To successfully rebrand after a merger, companies need to adopt a rebranding strategy and use best practices to ensure its success. Examples and best practices for rebranding are outlined below. In addition, your research team has identified several challenges faced by organizations after M&A, using the recent Amazon-Whole Foods merger as an example case.
Rebranding After Merger
- There are four main strategies used to companies to rebrand after a merger or acquisition. Research has found that the majority of companies (55%) use "Backing the Stronger Horse," a strategy in which the weaker organization takes the visual identity of the organization with the stronger brand identity. Other strategies include: 1) "Business as Usual": both brands continue to exist as before the M&A; 2) "Best of Both": the new brand combines the best elements of both brands; and 3) "Different in Kind": an entirely new brand and identity is created for the new company.
- The first step to deciding on a rebranding strategy is to evaluate the old brands. "Even if both companies had strong brands, the two might conflict and send a mixed message to potential customers and clients. Look at each company’s product features, benefits, pricing and distribution channels."
- The merging brands may also need to evaluate their products and services and decide if they will continue to offer all of the same products, or if some are redundant or will need to be eliminated. Once the brands decide which products to sell, the company needs to decide on factors such as pricing and positioning. This will help the new company decide on branding.
- Companies can see rebranding as an opportunity to wipe the slate clean and rethink everything about their brand story. Brands can assess their voice and positioning, revisit customer touch-points, refine their brand experience, and either start a new brand story or amplify the one they already have.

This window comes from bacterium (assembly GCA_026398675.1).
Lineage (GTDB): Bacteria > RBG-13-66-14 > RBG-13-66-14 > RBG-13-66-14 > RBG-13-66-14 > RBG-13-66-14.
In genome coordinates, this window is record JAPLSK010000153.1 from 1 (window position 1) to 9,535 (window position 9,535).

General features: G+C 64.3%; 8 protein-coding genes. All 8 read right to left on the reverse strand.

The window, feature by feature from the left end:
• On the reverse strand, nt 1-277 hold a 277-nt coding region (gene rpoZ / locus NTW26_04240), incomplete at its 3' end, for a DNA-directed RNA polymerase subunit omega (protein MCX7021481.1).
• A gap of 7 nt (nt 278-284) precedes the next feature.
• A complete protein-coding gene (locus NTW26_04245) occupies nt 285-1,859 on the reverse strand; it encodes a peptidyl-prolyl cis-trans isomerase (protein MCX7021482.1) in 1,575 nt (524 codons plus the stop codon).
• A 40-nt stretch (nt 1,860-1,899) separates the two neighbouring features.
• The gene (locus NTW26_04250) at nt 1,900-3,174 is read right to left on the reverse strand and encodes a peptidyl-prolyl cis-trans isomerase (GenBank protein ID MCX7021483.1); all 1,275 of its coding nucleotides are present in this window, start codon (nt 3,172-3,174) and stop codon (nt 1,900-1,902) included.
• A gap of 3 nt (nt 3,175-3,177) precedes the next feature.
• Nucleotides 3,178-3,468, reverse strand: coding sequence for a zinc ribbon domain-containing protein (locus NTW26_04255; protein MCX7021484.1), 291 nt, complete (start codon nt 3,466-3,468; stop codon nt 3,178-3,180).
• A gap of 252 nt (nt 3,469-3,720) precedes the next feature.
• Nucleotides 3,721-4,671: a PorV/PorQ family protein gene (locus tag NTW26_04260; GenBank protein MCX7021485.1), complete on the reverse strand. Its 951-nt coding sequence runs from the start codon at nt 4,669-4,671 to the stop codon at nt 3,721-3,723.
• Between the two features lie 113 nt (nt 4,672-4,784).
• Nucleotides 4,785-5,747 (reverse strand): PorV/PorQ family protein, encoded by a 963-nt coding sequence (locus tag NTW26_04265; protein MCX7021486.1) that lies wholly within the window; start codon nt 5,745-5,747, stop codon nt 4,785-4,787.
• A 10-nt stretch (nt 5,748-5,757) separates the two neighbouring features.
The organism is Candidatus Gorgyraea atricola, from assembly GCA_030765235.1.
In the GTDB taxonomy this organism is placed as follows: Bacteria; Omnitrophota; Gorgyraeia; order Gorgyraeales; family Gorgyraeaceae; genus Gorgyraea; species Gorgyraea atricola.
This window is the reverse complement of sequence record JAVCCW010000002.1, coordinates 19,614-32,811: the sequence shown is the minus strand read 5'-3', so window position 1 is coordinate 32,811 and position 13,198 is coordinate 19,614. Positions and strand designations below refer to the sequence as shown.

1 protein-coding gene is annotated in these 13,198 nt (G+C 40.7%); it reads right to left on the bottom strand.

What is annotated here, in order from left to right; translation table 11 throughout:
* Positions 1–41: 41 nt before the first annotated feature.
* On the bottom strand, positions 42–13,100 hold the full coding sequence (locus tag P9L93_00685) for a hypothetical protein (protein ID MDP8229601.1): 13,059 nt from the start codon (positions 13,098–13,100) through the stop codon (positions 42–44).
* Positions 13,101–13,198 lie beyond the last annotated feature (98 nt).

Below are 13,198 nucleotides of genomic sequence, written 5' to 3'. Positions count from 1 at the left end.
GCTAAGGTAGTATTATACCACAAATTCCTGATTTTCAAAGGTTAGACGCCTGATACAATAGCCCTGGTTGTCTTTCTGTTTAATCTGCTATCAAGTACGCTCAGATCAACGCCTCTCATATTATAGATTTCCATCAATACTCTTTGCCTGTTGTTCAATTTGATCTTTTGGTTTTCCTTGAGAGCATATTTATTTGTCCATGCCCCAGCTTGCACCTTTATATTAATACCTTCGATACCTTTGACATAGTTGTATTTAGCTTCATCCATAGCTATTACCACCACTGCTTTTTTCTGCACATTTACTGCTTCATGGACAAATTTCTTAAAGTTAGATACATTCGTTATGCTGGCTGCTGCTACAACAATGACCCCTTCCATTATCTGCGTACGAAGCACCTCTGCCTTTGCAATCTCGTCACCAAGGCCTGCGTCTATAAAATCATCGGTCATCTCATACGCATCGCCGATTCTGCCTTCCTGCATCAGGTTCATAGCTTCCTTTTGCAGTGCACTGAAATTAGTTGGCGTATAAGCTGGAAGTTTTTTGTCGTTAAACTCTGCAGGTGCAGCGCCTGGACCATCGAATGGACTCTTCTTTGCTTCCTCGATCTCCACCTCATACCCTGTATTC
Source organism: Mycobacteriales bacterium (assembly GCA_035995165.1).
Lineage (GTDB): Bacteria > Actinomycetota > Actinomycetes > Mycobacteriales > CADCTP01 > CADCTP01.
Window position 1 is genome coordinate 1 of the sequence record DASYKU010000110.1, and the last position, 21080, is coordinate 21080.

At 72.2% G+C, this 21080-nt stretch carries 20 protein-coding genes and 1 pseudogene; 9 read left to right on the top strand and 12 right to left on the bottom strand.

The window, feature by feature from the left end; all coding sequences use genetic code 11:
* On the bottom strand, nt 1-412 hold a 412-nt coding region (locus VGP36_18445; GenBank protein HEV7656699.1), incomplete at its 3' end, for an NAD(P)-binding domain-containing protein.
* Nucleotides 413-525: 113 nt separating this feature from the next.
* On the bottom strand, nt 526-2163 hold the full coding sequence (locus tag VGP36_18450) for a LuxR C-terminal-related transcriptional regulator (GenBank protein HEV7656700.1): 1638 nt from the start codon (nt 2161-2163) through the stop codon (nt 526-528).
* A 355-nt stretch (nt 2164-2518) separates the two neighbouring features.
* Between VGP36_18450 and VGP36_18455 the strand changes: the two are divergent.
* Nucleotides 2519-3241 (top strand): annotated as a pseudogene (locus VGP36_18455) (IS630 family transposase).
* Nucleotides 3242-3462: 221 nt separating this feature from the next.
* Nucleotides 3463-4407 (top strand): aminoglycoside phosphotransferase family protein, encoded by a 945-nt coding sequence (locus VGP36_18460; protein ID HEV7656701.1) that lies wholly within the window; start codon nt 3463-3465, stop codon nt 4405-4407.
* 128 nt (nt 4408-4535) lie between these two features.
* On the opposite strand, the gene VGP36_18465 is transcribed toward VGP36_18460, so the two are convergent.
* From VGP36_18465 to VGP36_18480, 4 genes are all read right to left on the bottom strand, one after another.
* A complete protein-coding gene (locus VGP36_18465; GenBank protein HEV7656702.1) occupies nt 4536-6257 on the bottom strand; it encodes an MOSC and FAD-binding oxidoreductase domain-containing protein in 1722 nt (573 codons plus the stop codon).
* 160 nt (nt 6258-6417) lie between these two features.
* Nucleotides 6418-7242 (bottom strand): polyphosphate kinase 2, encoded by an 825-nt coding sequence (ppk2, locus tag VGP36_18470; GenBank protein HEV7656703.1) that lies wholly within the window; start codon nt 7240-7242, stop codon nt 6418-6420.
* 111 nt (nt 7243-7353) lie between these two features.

- Brands should be sure to craft a clear message for their target customers. After the merger, brands can either take elements from both of their brand identities to craft their message, or start a new narrative from scratch for their brand voice.
- One successful example of the "Business As Usual" rebranding strategy is L'Oreal, which is now the world's largest beauty company, due in large part to the company's extensive history of acquisitions. One unique aspect of L'Oreal's M&A strategy, however, is that the company does not absorb any of the brands it acquires; rather, it keeps the original brand and prioritizes nurturing and growing that brand. "This ‘buy and grow’ approach has allowed L’Oréal to dominate the beauty world, reaching new consumer groups, securing innovative technologies and accessing niche markets with a growing list of diverse acquisitions."
- In another successful example, the Orange-T-Mobile merger in the UK began with a co-branded "Best of Both" strategy. "Easing consumers and staff into the partnership, the global entities announced their union in a rare joint message which retained and communicated each of the two brand’s recognizable corporate visual identity. This remarkably transparent and candid approach retained and even built on the brand equity each company had built up over the years."